FOR IMMEDIATE RELEASE
Contact: Krista Minteer, Human Rights First, (212) 845-5207
NEW YORK, June 19, 2008 – An international coalition of over 40 nongovernmental organizations from all eight countries represented by the G8 called today on their nations’ leaders to forcefully advocate for concrete and immediate steps to end the crisis in Darfur.
In an open letter sent today, the coalition, which is led by Human Rights First and includes nongovernmental organizations from Sudan itself and from Canada, France, Germany, Italy, Japan, Russia, the United Kingdom and the United States, called on G8 leaders to insist on specific measures to address the Darfur crisis in the outcome statement issued at the end of the July summit in Hokkaido, Japan. These measures include the cessation of violence, the immediate deployment of the peacekeeping force (UNAMID), a halt to all arms transfers to Darfur, a recommitment to peace processes, and justice and accountability for atrocities committed.
“The crisis in Darfur takes a break for nothing, including the G8 meetings. These leaders have the responsibility to use their influence to pressure both Sudan and its partners whose actions or support fuel the violence,” said Betsy Apple, director of the Crimes Against Humanity Program at Human Rights First.
“The time for more hand wringing is well past. G8 members should issue a clear and unequivocal statement that they will put their full weight behind ending the crisis in Darfur,” she added.
The coalition is calling for a stronger, more specific statement than one issued during last year’s summit to include issues such as the flow of arms into Darfur. The G8 summit provides an opportunity to urge states to stop all arms transfers to Darfur in violation of U.N. Security Council Resolution 1591 which imposed an arms embargo prohibiting all countries from shipping weapons that go directly or indirectly to Darfur.
The coalition also seeks to address the violence in the region, through both increased peace efforts in Darfur and a recommitment to the North/South Comprehensive Peace Agreement. Finally, recognizing that peace and justice are interrelated, the coalition wants the G8 to unequivocally stand for justice and accountability for atrocities committed by parties to the conflict.
“Efforts to establish peace have failed – violence is on the rise. Nobody is abiding by agreed terms, and nobody is being held accountable,” said Amir Mohamed Suliman, Chairperson of the Sudan-based Khartoum Center for Human Rights & Environmental Development.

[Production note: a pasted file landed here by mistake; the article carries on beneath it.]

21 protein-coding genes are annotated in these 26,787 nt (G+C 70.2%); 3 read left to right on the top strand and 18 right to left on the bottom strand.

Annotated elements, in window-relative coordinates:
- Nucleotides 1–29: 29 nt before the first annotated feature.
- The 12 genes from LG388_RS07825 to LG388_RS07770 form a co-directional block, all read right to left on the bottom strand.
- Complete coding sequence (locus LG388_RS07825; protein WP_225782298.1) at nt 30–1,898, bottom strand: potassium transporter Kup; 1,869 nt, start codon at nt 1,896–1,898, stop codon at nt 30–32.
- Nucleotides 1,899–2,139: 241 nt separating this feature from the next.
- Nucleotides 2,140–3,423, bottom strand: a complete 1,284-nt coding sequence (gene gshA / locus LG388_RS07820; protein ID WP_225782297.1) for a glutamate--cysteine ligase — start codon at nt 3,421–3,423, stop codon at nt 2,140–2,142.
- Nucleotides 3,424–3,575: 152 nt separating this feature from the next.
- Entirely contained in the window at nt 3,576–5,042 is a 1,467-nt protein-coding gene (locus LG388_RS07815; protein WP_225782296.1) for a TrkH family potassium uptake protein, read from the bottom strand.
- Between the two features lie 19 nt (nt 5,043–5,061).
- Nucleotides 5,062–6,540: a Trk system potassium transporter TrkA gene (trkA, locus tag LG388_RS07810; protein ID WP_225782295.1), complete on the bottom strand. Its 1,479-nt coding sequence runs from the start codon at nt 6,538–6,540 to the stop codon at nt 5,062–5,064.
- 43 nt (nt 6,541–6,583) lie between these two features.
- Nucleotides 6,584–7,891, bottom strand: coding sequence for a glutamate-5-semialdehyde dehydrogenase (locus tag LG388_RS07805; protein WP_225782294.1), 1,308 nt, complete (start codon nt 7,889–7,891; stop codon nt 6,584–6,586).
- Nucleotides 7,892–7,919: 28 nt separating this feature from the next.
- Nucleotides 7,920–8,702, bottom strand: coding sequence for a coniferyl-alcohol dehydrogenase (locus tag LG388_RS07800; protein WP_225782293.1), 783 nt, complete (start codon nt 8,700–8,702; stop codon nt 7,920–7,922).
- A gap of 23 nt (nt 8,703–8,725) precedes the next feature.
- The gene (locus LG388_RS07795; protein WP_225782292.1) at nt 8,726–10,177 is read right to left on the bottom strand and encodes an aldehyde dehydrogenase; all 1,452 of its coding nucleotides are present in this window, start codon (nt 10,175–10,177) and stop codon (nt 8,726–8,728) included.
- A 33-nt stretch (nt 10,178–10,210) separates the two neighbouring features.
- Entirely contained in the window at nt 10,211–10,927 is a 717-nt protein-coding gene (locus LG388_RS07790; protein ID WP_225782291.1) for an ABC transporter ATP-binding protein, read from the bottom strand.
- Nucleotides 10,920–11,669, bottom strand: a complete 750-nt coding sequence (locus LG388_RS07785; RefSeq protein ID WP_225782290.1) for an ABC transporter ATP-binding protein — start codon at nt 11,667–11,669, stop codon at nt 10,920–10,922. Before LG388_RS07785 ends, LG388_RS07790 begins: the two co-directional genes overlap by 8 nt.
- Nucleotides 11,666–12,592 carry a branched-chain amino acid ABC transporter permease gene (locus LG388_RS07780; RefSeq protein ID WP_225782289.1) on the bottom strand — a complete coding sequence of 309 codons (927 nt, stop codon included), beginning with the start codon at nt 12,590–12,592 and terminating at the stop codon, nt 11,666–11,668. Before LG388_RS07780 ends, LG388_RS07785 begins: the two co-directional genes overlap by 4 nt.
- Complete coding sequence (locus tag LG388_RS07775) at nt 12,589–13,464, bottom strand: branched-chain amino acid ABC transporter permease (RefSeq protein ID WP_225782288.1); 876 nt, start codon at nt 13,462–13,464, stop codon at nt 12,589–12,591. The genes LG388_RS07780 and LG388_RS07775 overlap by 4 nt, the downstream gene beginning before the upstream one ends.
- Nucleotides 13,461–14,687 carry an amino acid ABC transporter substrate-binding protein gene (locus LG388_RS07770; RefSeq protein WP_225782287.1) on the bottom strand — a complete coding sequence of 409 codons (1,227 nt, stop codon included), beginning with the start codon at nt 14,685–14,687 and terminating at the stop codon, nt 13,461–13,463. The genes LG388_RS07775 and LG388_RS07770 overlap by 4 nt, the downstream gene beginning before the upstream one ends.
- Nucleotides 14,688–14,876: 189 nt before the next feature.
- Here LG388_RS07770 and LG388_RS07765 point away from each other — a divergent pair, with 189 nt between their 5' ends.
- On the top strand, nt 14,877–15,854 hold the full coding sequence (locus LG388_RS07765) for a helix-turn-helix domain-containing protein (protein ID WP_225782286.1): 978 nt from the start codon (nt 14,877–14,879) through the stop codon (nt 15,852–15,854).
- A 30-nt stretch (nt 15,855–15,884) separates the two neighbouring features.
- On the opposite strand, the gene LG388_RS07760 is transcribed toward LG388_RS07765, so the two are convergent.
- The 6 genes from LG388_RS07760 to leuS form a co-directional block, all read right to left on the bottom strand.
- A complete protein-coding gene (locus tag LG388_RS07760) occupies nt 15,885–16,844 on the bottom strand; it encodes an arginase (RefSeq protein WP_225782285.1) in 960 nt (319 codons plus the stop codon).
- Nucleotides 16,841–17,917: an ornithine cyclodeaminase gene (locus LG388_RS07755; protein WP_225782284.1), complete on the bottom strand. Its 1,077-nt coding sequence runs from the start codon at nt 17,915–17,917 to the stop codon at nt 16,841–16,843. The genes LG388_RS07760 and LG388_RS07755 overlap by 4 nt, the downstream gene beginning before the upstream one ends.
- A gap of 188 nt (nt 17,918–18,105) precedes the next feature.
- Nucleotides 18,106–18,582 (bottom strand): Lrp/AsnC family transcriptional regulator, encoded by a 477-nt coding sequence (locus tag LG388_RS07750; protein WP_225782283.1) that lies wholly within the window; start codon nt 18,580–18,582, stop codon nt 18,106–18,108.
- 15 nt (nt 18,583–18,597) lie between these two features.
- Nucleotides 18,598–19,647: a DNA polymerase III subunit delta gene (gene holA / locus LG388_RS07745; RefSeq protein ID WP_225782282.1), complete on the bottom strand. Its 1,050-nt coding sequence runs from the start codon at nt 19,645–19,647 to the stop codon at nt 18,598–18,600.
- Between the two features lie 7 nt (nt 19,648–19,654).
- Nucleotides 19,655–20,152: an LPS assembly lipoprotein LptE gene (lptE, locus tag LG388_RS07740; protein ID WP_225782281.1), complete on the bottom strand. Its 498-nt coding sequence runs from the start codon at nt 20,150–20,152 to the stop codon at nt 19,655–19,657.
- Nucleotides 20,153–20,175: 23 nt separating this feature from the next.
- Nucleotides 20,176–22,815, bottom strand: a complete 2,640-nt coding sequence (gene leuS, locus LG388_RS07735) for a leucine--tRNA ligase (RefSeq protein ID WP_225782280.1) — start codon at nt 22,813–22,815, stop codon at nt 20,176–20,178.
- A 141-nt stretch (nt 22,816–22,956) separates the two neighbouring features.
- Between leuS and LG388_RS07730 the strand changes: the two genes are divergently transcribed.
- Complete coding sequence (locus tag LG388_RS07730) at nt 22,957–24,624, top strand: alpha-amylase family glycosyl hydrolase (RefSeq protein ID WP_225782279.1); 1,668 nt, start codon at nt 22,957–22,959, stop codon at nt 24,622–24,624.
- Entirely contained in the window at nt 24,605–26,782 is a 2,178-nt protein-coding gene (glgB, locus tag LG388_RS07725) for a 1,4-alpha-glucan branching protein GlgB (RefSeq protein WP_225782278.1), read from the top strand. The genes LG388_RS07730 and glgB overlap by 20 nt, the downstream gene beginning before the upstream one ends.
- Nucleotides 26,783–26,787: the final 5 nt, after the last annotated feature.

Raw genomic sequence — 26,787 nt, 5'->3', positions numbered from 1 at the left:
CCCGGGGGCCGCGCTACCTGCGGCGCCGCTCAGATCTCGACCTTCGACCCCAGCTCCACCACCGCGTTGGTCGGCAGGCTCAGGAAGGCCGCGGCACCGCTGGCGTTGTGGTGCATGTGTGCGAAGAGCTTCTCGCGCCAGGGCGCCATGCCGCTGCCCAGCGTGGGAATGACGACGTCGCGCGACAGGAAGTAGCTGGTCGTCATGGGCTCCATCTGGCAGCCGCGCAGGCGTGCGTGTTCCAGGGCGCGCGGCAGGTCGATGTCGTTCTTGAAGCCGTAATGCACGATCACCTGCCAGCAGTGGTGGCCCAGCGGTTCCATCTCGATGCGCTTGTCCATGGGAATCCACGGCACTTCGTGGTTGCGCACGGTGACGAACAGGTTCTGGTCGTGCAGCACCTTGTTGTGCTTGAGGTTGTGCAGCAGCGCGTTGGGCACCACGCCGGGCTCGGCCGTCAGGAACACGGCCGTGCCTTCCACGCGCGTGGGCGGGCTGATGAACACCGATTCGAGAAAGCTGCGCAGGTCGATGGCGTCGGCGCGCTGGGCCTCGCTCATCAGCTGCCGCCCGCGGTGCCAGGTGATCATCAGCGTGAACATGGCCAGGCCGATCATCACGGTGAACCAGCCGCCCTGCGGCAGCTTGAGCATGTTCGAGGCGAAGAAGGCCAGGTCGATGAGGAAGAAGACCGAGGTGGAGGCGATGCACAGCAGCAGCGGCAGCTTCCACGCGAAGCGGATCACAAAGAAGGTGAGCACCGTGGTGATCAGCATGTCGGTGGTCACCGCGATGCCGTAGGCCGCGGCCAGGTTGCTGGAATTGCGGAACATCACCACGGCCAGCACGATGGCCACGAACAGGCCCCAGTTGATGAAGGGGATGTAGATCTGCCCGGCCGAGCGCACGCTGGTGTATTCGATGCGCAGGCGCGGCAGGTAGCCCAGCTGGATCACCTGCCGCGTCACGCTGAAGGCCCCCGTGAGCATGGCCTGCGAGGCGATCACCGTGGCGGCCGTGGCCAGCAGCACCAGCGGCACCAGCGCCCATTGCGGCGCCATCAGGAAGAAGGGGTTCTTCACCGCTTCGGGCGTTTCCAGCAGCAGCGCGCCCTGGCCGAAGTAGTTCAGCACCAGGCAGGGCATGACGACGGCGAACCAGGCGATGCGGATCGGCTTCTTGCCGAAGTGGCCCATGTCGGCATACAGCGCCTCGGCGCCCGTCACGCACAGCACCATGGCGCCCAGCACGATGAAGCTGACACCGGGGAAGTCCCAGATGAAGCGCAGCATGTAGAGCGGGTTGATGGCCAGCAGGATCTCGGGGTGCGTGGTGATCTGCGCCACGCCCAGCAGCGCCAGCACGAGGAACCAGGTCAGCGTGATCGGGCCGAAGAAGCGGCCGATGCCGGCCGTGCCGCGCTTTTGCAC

The coalition members include:
Canada: STAND Canada, Save Darfur Canada, Canadians Against Slavery and Torture in Sudan
France: Fédération Internationale des Droits de l’Homme (FIDH), Collectif Urgence Darfour Germany: Society for Threatened Peoples, Darfur-Hilfe Verein e.V
Italy: No Peace Without Justice, Italian Blogs for Darfur, Missionari Comboniani, Comitato Collaborazione Medica (CCM)
Japan: Japanese for Darfur, Human Rights Now
Russia: The Institute of Human Rights, The Moscow Helsinki Group, Center for the Development of Democracy and Human Rights
Sudan: Sudan Social Development Organization, Khartoum Centre for Human Rights and Environmental Development
United Kingdom: Aegis Trust, Sudan Organization Against Torture, International Action Network on Small Arms (IANSA)
U.S.A.: Genocide Intervention Network, ENOUGH, Dream for Darfur, STAND, American Jewish World Service, Americans against the Darfur Genocide, Investors against Genocide, Jewish Council for Public Affairs (JCPA), Physicians for Human Rights, San Francisco Bay Area Darfur Coalition: Darfur Peace and Development: Stop GENOCIDE Now, Team Darfur, Darfur Action Group-Northwest Bronx/Yonkers, Darfur Metro, Jews Against Genocide, New York City Coalition for Darfur, Buddhist Peace Fellowship, Colorado Coalition for Genocide Awareness and Action, Genocide No More-Save Darfur, Humanity United, Jewish World Watch, SaveDarfurWashingtonState.
About the ENOUGH Project: ENOUGH is a project of the Center for American Progress to end genocide and crimes against humanity. Founded in 2007 with an initial focus on the crises in Sudan, Chad, eastern Congo, northern Uganda, and Somalia, ENOUGH’s strategy papers and briefings provide sharp field analysis and targeted policy recommendations based on a “3P” crisis response strategy: promoting durable peace, providing civilian protection, and punishing perpetrators of atrocities. ENOUGH works with concerned citizens, advocates, and policy makers to prevent, mitigate, and resolve these crises. To learn more about ENOUGH and what you can do to help, go to www.enoughproject.org.